Con McGrath tells the story of Paddy the Pigeon – Irish Hero of the D-Day Landings who was awarded The Dickin Medal – the animal equivalent of the Victoria Cross


In September 2009, the BBC reported that “one of World War II’s smallest war heroes” was to be honoured with the unveiling of a plaque on the harbour wall in Carnlough, Co. Antrim. The ‘small’ hero so referred to by the BBC was not a man or woman of small stature but rather a pigeon called Paddy. A rather heroic little bird in fact, who actually took part in the D-Day landings of June 1944. Now in 2009, 65 years after that tremendous military endeavourer, Paddy was having a memorial put up in his honour, close to his former home in the north of Ireland. 

“An Irish pigeon trained in England by a Scotsman with a Welsh assistant”, was how one newspaper described the pre-war life of Paddy.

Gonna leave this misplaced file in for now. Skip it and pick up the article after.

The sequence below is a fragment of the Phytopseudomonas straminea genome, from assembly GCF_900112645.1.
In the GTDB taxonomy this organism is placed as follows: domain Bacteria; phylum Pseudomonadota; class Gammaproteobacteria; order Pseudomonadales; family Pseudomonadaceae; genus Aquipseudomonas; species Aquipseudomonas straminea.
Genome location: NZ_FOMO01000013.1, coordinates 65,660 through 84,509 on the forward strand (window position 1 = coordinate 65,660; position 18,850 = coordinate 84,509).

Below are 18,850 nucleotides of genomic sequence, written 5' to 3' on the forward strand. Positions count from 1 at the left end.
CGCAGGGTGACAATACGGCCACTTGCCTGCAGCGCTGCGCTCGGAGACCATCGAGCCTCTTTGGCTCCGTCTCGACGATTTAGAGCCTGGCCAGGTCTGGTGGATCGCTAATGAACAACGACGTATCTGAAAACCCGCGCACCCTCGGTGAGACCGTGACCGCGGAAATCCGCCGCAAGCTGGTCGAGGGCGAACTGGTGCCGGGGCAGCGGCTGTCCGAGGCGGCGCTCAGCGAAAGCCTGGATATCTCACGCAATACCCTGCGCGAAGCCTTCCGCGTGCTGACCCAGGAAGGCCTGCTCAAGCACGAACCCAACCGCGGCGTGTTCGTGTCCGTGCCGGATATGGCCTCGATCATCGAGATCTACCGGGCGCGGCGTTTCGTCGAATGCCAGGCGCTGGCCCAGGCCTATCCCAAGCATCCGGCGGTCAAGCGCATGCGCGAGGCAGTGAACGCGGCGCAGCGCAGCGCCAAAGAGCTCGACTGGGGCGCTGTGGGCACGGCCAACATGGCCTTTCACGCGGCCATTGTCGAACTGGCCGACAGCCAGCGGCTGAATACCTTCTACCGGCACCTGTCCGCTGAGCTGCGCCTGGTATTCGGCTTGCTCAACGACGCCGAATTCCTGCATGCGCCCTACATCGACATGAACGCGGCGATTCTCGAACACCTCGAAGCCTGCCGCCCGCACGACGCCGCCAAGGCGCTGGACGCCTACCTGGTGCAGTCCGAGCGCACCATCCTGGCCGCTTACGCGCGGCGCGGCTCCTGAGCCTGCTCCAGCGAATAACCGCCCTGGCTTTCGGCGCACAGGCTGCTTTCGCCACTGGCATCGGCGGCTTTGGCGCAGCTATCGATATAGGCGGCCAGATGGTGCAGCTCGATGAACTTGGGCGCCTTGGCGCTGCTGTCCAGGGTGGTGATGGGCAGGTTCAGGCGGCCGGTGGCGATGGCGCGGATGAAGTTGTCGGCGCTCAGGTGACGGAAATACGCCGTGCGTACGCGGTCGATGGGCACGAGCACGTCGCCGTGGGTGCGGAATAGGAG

Paddy was raised by Captain Andrew Hughes in Carnlough, Co. Antrim. During the war years, Captain Hughes handed over several of his pigeons to be trained for services with the Forces.

By such Paddy joined thousands of other racing birds who were trained and drafted to RAF Hurn in Hampshire, England, for military service.

Paddy was given the number NPS 43. 9451 and assigned to the air-sea rescue unit. Soon he attracted the attention of the authorities, being described by one handler as having ‘exceptional intelligence’. Then, impressing top military brass with his flying in the Air-Sea rescue units, Paddy was seconded to the United States First Army for undercover missions during the upcoming Normandy Landings.

During, as well as after, the invasion, the Americans intended to use a number of British-trained birds for secret communications. The Allies reckoned they could not use radio communication for fear of interception by the Germans. While the birds were considered more secure than radio communications, their likelihood of success was not a guarantee.

In fact the Nazis had prepared for the possible Allied use of pigeons – by having German-trained falcons deployed to intercept Paddy and his comrades.

Continue reading in this week’s Ireland’s Own